The oldest record of the bells we have is in the national 1552 Edwardian Inventory of Church goods. It says “iii bells and a sanctus bell”. The Sanctus would have been a small bell probably not in the tower. There are still three bells in the tower. They are in a minor key and sound very mournful. Through the years they have been damaged and recast. The smallest bell was recast in 1653 by George Oldfield I of Nottingham; the second bell in 1599 by a member of the Newcombe family of founders in Leicester and the largest bell by Thomas Hedderly I of Nottingham in 1765. The second bell is on a preservation list because of its antiquarian interest. It is also the best sounding bell in the tower at present.
By 1950 everything had fallen into a parlous state of collapse. Only the bells could be saved. They had to be entirely rehung on new fittings in a new cast iron and steel bell frame. At the time it was hoped to hang one larger bell, note G, to turn them into a major key and two smaller bells to produce a proper peal of six bells. Indeed the new bell frame was designed to hold this projected peal of six bells. It seems the money ran out before this could be done. Now unexpectedly the three needed bells have been offered by donors. This will however entail an expenditure of about £12,000 to make this happen in the way of fittings for the bells and hanging them in the tower. The bell frame and the fittings of the present bells need refurbishment as they have not had any maintenance since 1950.
The Diocese of Leicester, in which Ab Kettleby falls has approved the work and given the necessary permission to proceed by way of a Faculty as soon as we have the funds to do so. Much voluntary assistance has been offered involving the local and village community. A local group of people are already being taught bell-handling and change ringing on the existing peal of three. Three bells do not provide facility for advancing the typical English art of Change Ringing. Indeed, there are only six different ways of ringing three bells, yet six bells yield 720 possible combinations.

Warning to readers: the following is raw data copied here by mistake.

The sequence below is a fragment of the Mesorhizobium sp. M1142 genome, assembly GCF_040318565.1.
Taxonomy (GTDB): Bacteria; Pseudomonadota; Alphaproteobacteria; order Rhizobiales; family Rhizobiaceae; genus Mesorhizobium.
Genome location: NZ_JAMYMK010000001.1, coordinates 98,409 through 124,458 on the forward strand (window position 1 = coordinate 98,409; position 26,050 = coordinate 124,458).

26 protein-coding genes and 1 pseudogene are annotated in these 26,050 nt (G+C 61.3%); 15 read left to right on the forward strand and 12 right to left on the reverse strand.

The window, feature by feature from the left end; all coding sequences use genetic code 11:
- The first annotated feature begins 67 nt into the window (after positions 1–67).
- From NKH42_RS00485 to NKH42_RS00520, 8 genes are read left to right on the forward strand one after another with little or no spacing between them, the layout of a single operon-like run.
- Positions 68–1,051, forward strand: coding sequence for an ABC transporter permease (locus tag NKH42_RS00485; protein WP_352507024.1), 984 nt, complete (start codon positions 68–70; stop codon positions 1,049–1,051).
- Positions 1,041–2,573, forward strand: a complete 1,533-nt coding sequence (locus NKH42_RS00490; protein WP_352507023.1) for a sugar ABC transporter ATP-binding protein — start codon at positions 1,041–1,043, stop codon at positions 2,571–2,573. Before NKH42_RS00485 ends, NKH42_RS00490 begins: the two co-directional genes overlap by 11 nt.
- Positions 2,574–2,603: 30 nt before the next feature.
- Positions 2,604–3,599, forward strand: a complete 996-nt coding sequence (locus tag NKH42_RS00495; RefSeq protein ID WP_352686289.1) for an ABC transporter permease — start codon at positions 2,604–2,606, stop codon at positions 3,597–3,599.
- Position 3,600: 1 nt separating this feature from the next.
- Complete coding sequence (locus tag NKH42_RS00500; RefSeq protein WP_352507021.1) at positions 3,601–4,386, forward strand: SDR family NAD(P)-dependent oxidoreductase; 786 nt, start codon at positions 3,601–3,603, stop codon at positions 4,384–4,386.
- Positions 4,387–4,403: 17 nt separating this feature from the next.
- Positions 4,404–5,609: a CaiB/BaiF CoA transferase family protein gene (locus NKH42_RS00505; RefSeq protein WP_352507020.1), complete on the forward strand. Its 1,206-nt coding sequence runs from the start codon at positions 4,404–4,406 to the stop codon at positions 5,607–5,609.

For a number of years Ab Kettleby Church was closed but the villagers got together and raised and spent £250,000 to make it safe to reopen. This has been done but still another £20,000 at least is needed to complete the job. English Heritage was so impressed that recently Ab Kettleby was given the Angel Award for the best restoration in England over all other restorations both secular and ecclesiastical.
It might seem unsuitable to try to raise money for bells at this time, but we have decided to do this as the offer of more bells has been made and may never happen again. We will take great care not to affect the raising of money for the Church building itself by not appealing to charities they are thinking of asking.